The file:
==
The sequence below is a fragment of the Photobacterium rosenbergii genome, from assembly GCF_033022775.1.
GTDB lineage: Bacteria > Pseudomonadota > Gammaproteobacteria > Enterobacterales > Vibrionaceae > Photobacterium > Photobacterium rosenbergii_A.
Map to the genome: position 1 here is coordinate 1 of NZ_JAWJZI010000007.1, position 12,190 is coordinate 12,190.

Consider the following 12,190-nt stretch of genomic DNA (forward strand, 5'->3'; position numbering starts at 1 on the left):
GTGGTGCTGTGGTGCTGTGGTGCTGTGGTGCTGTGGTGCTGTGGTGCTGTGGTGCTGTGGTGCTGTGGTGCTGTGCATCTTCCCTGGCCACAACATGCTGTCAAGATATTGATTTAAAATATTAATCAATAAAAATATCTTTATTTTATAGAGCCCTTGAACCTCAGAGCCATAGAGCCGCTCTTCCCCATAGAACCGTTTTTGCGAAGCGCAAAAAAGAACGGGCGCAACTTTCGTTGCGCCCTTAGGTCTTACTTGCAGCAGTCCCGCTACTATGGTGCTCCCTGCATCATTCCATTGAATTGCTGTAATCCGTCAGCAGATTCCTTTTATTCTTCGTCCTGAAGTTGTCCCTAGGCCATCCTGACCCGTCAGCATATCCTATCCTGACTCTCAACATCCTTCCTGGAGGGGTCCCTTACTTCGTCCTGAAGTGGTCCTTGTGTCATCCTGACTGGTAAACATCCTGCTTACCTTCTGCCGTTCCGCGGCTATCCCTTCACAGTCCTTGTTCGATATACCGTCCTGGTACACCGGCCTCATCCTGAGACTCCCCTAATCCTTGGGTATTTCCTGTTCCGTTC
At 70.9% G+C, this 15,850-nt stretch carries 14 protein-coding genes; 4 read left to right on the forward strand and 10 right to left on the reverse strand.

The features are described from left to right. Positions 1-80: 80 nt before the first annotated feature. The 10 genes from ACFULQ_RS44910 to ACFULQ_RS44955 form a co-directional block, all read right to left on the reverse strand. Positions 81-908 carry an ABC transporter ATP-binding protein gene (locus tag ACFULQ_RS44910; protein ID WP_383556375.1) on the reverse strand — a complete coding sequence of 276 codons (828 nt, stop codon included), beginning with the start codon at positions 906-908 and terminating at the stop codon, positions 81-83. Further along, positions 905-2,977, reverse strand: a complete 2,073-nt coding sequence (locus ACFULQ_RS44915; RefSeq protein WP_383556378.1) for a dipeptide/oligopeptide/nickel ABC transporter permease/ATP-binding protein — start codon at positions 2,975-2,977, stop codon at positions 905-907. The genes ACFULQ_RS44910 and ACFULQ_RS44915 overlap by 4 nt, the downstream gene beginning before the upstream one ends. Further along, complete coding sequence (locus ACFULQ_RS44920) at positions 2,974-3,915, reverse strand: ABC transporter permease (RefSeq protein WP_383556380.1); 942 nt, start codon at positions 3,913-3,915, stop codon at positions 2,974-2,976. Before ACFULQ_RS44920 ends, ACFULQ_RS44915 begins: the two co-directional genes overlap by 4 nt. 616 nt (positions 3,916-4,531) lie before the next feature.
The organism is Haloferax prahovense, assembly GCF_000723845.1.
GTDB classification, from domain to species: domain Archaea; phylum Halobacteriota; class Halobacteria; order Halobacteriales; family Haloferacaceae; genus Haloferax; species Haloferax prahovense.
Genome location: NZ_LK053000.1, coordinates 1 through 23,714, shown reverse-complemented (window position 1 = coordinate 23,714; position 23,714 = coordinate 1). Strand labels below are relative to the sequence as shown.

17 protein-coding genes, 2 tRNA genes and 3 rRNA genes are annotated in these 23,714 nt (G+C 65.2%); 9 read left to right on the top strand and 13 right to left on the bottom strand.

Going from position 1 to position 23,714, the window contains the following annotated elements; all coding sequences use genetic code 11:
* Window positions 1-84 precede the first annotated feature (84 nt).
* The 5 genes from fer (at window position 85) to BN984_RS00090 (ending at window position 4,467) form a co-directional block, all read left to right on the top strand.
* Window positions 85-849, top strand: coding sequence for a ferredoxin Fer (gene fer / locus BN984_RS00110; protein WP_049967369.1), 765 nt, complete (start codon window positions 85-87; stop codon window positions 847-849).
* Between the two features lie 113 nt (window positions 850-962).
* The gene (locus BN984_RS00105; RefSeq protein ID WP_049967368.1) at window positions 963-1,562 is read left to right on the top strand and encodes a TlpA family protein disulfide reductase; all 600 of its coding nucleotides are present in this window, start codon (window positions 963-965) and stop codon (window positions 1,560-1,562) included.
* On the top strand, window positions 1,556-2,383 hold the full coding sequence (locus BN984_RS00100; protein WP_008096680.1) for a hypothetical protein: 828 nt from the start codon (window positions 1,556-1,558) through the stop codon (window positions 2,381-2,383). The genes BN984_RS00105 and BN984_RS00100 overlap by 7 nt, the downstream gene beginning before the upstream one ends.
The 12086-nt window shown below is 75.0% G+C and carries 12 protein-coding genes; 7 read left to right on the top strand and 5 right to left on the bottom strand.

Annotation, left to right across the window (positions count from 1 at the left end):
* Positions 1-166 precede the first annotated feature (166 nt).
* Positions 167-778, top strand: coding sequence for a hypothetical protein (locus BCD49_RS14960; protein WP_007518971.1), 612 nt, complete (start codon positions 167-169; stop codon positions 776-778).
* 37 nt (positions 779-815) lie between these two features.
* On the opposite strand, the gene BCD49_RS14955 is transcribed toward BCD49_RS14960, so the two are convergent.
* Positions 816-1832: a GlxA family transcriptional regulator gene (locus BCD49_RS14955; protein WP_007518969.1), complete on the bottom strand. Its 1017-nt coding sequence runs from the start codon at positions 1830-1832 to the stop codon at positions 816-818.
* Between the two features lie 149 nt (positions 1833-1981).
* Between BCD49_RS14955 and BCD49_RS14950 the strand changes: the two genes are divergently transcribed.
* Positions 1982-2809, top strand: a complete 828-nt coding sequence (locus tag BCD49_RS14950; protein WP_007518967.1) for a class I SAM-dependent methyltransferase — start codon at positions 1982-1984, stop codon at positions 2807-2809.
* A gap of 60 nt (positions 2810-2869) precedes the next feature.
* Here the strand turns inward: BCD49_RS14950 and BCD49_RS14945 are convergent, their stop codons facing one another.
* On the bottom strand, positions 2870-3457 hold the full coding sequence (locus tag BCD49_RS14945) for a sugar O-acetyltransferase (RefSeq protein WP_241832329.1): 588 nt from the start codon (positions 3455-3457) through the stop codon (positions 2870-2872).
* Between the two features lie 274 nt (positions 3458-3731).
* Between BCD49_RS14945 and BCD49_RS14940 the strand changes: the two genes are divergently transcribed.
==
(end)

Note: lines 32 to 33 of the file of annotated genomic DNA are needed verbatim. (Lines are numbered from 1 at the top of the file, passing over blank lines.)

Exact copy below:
* Between the two features lie 274 nt (positions 3458-3731).
* Between BCD49_RS14945 and BCD49_RS14940 the strand changes: the two genes are divergently transcribed.